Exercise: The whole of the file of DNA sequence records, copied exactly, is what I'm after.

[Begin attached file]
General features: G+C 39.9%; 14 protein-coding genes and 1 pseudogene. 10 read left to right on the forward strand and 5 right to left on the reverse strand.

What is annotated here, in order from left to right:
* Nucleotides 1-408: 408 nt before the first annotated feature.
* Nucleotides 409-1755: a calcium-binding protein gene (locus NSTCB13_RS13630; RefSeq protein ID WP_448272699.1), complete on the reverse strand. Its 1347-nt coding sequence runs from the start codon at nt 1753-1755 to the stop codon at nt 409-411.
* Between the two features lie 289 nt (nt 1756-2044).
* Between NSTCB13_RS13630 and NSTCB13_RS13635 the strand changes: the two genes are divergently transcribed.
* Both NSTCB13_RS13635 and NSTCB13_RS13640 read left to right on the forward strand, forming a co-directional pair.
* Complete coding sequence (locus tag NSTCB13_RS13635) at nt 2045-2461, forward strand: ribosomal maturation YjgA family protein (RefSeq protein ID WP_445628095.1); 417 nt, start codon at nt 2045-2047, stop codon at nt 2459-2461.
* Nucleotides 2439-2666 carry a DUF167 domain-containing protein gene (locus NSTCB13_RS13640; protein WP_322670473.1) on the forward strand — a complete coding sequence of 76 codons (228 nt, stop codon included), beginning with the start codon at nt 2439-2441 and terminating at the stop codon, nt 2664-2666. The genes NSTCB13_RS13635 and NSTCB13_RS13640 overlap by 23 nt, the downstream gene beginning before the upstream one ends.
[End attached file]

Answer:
General features: G+C 39.9%; 14 protein-coding genes and 1 pseudogene. 10 read left to right on the forward strand and 5 right to left on the reverse strand.

What is annotated here, in order from left to right:
* Nucleotides 1-408: 408 nt before the first annotated feature.
* Nucleotides 409-1755: a calcium-binding protein gene (locus NSTCB13_RS13630; RefSeq protein ID WP_448272699.1), complete on the reverse strand. Its 1347-nt coding sequence runs from the start codon at nt 1753-1755 to the stop codon at nt 409-411.
* Between the two features lie 289 nt (nt 1756-2044).
* Between NSTCB13_RS13630 and NSTCB13_RS13635 the strand changes: the two genes are divergently transcribed.
* Both NSTCB13_RS13635 and NSTCB13_RS13640 read left to right on the forward strand, forming a co-directional pair.
* Complete coding sequence (locus tag NSTCB13_RS13635) at nt 2045-2461, forward strand: ribosomal maturation YjgA family protein (RefSeq protein ID WP_445628095.1); 417 nt, start codon at nt 2045-2047, stop codon at nt 2459-2461.
* Nucleotides 2439-2666 carry a DUF167 domain-containing protein gene (locus NSTCB13_RS13640; protein WP_322670473.1) on the forward strand — a complete coding sequence of 76 codons (228 nt, stop codon included), beginning with the start codon at nt 2439-2441 and terminating at the stop codon, nt 2664-2666. The genes NSTCB13_RS13635 and NSTCB13_RS13640 overlap by 23 nt, the downstream gene beginning before the upstream one ends.